The Rise of the Creative Class

Looking into creativity

Creativity plays a vital role in economic development and in ways that we still do not fully appreciate. This has so often been overlooked in an analytically minded world that we really need to stop and think about this.

New thinking is necessary to shift out of old paradigms but for this to happen, we need to nurture and appreciate that creative class of people who have the passion and ability to generate innovation and growth.

The following are excerpts taken from an article by Richard Florida, a professor of regional economic development at Carnegie Mellon University. This article was adapted from his forthcoming book, The Rise of the Creative Class: and How Its Transforming Work.

Characteristics of the Creative Class
Members of the creative class do a wide variety of work in a wide variety of industries-from technology to entertainment, journalism to finance, high-end manufacturing to the arts.

They do not consciously think of themselves as a class. Yet they share a common ethos that values creativity, individuality, difference, and merit.

The distinguishing characteristic of the creative class is that its members engage in work whose function is to “create meaningful new forms.”

The super-creative core of this new class includes scientists and engineers, university professors, poets and novelists, artists, entertainers, actors, designers, and architects, as well as the “thought leadership” of modern society: nonfiction writers, editors, cultural figures, think-tank researchers, analysts, and other opinion-makers.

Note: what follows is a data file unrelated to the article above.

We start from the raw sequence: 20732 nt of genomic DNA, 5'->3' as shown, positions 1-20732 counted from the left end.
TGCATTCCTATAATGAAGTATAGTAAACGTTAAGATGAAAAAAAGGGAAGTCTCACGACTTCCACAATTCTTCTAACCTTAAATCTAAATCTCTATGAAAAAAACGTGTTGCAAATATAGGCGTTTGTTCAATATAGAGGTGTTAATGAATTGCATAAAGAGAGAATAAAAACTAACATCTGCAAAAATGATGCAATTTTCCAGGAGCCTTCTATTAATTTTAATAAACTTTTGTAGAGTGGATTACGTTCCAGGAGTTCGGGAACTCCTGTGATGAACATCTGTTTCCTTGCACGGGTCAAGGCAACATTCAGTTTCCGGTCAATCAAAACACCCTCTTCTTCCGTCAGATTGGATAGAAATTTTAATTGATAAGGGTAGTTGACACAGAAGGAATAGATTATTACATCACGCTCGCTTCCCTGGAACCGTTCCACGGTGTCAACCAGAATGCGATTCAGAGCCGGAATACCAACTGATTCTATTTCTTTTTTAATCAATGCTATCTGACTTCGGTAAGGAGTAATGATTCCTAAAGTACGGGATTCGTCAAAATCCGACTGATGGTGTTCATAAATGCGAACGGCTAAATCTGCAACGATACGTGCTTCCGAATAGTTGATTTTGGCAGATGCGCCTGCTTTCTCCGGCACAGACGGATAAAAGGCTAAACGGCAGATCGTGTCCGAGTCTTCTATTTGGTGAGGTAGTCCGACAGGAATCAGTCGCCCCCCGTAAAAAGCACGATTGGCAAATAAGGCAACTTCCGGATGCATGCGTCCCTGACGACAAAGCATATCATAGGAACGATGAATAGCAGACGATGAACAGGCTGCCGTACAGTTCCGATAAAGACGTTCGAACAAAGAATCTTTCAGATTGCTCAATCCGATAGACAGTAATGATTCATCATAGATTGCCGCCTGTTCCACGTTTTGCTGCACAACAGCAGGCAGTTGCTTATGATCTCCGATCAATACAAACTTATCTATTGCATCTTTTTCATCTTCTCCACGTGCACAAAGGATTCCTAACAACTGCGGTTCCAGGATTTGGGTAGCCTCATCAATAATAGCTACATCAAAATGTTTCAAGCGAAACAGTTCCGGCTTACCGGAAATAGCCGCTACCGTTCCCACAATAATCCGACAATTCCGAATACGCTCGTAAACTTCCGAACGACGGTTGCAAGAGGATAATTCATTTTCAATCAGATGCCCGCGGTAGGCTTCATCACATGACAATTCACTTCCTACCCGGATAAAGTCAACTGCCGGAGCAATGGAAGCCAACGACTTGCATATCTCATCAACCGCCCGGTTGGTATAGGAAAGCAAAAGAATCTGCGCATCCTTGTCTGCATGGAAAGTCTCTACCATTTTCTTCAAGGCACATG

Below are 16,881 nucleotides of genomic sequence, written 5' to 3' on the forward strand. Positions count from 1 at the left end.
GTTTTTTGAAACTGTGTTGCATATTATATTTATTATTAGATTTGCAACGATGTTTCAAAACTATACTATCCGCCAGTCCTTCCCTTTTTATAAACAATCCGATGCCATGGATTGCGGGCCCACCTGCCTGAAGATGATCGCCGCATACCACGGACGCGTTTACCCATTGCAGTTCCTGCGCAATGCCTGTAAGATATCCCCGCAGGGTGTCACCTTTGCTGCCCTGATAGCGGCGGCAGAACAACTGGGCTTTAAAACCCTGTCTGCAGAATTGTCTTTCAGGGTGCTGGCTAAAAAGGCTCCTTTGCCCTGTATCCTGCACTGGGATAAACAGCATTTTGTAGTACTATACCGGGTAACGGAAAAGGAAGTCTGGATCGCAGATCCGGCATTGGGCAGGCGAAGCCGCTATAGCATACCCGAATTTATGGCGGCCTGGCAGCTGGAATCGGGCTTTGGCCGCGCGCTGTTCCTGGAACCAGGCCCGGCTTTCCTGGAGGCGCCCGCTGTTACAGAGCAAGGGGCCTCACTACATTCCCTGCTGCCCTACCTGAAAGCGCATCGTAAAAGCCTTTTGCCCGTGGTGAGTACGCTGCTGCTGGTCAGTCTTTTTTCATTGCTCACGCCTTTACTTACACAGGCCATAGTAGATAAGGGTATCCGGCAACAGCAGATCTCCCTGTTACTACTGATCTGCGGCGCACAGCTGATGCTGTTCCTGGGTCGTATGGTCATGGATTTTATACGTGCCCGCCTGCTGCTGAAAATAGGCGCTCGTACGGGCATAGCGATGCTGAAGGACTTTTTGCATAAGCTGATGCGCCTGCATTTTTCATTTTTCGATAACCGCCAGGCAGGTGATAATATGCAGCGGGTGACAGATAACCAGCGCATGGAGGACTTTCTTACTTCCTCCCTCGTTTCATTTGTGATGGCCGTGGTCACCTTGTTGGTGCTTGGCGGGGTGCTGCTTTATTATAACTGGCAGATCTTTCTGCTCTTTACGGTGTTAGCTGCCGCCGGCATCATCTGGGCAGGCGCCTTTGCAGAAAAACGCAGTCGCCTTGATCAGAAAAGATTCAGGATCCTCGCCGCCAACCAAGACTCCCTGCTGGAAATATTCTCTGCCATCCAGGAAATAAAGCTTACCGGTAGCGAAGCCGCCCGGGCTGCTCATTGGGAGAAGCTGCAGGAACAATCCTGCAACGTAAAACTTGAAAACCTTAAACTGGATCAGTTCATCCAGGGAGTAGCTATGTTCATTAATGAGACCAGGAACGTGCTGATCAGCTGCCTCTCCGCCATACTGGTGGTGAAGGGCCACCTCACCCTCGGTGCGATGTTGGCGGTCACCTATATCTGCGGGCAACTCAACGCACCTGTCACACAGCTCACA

Members of this super-creative core produce new forms or designs that are readily transferable and broadly useful-such as designing a product that can be widely made, sold and used; coming up with a theorem or strategy that can be applied in many cases; or composing music that can be performed again and again.

Beyond this core group, the creative class also includes “creative professionals” who work in a wide range of knowledge-intensive industries such as high-tech sectors, financial services, the legal and healthcare professions, and business management.

Multi-disciplinary Creative Problem-Solving
These people engage in creative problem-solving, drawing on complex bodies of knowledge to solve specific problems. Doing so typically requires a high degree of formal education and thus a high level of human capital. People who do this kind of work may sometimes come up with methods or products that turn out to be widely useful, but it’s not part of the basic job description.

What they are required to do regularly is think on their own. They apply or combine standard approaches in unique ways to fit the situation, exercise a great deal of judgment, perhaps try something radically new from time to time.

Adding Creative Value
These people contribute more than intelligence or computer skills. They add creative value. Firms and organizations value it for the results that it can produce and individuals value it as a route to self-expression and job satisfaction. Bottom line: As creativity becomes more valued, the creative class grows. These talented and creative people are the sort of people who power innovation and growth.

Creative People seek an Environment open to Differences